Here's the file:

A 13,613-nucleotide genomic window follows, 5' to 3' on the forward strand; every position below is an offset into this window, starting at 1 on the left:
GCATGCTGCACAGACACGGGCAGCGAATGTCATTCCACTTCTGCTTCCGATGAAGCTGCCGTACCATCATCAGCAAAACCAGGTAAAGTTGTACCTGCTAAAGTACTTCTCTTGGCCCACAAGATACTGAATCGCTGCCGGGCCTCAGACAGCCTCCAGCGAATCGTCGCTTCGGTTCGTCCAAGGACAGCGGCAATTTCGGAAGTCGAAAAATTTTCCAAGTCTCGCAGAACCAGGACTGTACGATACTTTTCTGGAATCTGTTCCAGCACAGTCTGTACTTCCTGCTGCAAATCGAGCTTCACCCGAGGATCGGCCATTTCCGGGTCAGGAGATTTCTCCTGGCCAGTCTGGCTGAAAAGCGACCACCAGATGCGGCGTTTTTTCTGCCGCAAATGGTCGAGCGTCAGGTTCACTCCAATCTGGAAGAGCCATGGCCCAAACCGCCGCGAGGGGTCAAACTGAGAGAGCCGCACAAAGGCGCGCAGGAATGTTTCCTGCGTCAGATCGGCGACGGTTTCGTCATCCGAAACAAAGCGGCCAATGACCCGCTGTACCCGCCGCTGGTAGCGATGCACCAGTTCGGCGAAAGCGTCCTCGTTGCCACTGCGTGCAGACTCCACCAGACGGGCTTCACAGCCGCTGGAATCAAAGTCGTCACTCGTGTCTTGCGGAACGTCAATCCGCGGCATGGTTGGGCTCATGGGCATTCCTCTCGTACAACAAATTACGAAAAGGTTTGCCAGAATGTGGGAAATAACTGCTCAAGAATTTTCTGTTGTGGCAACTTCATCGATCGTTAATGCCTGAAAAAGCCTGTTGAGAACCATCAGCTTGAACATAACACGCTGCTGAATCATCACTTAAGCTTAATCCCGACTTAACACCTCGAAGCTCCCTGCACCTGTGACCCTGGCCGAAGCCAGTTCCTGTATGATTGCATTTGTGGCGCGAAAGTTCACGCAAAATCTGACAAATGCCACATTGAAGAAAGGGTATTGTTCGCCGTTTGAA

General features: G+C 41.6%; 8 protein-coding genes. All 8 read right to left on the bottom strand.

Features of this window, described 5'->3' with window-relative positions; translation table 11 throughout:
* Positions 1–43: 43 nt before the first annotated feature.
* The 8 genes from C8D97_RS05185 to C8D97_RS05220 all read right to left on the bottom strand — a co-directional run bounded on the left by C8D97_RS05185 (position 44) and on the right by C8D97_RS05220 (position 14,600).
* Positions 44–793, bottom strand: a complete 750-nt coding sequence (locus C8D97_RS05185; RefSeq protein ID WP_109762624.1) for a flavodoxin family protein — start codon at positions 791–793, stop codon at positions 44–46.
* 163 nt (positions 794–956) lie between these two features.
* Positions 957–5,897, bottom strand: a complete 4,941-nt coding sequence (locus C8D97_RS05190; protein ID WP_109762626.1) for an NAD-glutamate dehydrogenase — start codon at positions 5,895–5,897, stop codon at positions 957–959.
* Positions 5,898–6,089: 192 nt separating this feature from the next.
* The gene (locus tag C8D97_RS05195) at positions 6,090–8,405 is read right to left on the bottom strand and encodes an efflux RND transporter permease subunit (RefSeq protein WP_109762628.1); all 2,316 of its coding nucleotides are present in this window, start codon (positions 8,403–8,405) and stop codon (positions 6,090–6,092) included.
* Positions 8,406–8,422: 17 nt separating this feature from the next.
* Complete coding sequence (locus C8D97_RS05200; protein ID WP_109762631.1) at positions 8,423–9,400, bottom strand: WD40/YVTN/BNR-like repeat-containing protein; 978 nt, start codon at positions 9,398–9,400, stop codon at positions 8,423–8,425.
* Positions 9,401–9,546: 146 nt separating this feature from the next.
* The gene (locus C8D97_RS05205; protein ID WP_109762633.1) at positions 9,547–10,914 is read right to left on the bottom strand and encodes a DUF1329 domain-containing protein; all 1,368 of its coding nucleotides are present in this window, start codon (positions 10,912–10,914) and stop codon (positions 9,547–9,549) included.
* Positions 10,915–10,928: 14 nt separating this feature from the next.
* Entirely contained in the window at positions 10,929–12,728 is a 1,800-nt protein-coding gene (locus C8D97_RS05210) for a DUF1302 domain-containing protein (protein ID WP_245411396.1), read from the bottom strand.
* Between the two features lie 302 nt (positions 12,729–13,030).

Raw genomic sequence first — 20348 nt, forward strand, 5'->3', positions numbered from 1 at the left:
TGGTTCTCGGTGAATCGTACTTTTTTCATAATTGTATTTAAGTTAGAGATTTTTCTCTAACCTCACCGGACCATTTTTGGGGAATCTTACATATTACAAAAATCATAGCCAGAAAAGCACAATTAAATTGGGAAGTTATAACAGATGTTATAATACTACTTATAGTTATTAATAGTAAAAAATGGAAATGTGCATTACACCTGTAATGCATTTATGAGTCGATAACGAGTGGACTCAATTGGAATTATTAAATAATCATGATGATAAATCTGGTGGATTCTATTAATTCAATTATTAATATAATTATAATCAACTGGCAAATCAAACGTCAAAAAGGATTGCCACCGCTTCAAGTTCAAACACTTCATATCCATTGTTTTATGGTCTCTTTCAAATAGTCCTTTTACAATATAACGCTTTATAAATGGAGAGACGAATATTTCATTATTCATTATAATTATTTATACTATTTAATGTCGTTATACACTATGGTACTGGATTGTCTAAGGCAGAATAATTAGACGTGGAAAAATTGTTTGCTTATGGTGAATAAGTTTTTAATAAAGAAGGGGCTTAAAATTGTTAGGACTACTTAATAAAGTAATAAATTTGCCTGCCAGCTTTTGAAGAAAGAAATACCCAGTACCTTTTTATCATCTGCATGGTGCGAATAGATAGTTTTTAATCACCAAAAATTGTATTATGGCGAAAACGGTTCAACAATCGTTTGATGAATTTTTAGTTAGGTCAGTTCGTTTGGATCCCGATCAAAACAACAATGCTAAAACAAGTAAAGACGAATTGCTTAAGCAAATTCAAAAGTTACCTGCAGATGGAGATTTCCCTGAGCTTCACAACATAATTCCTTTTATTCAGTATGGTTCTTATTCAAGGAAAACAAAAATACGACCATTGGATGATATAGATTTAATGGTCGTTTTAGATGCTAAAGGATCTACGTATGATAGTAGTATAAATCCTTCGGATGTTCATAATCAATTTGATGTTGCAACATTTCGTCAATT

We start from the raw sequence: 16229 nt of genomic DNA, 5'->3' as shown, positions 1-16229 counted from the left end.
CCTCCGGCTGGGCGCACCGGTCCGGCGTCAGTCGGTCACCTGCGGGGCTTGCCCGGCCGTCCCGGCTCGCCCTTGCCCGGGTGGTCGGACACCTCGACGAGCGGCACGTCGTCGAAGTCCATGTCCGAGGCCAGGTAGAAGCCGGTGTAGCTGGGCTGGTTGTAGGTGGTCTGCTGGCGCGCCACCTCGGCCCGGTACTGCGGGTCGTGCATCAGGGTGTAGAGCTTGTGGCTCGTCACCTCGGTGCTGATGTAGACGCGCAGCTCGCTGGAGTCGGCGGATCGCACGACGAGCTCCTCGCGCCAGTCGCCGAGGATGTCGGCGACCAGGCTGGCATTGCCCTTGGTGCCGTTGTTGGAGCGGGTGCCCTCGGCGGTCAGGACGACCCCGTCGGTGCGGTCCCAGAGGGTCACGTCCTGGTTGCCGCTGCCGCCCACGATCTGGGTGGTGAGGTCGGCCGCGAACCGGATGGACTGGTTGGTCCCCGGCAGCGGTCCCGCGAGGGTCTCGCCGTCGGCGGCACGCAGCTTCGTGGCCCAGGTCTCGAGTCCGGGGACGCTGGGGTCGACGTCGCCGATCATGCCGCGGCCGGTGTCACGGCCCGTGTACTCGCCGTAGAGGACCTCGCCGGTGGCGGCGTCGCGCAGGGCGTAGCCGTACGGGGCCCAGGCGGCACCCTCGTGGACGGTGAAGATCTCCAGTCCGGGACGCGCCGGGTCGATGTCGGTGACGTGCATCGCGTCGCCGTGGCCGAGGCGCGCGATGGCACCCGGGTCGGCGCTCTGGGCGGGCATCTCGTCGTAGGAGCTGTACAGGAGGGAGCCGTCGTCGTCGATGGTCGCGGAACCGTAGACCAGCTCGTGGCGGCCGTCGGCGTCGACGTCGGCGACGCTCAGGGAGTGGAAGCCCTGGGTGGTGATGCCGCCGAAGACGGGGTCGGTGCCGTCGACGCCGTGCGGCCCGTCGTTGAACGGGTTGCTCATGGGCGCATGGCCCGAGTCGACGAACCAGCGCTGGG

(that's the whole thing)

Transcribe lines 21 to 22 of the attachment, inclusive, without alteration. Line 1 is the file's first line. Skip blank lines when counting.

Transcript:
We start from the raw sequence: 16229 nt of genomic DNA, 5'->3' as shown, positions 1-16229 counted from the left end.
CCTCCGGCTGGGCGCACCGGTCCGGCGTCAGTCGGTCACCTGCGGGGCTTGCCCGGCCGTCCCGGCTCGCCCTTGCCCGGGTGGTCGGACACCTCGACGAGCGGCACGTCGTCGAAGTCCATGTCCGAGGCCAGGTAGAAGCCGGTGTAGCTGGGCTGGTTGTAGGTGGTCTGCTGGCGCGCCACCTCGGCCCGGTACTGCGGGTCGTGCATCAGGGTGTAGAGCTTGTGGCTCGTCACCTCGGTGCTGATGTAGACGCGCAGCTCGCTGGAGTCGGCGGATCGCACGACGAGCTCCTCGCGCCAGTCGCCGAGGATGTCGGCGACCAGGCTGGCATTGCCCTTGGTGCCGTTGTTGGAGCGGGTGCCCTCGGCGGTCAGGACGACCCCGTCGGTGCGGTCCCAGAGGGTCACGTCCTGGTTGCCGCTGCCGCCCACGATCTGGGTGGTGAGGTCGGCCGCGAACCGGATGGACTGGTTGGTCCCCGGCAGCGGTCCCGCGAGGGTCTCGCCGTCGGCGGCACGCAGCTTCGTGGCCCAGGTCTCGAGTCCGGGGACGCTGGGGTCGACGTCGCCGATCATGCCGCGGCCGGTGTCACGGCCCGTGTACTCGCCGTAGAGGACCTCGCCGGTGGCGGCGTCGCGCAGGGCGTAGCCGTACGGGGCCCAGGCGGCACCCTCGTGGACGGTGAAGATCTCCAGTCCGGGACGCGCCGGGTCGATGTCGGTGACGTGCATCGCGTCGCCGTGGCCGAGGCGCGCGATGGCACCCGGGTCGGCGCTCTGGGCGGGCATCTCGTCGTAGGAGCTGTACAGGAGGGAGCCGTCGTCGTCGATGGTCGCGGAACCGTAGACCAGCTCGTGGCGGCCGTCGGCGTCGACGTCGGCGACGCTCAGGGAGTGGAAGCCCTGGGTGGTGATGCCGCCGAAGACGGGGTCGGTGCCGTCGACGCCGTGCGGCCCGTCGTTGAACGGGTTGCTCATGGGCGCATGGCCCGAGTCGACGAACCAGCGCTGGG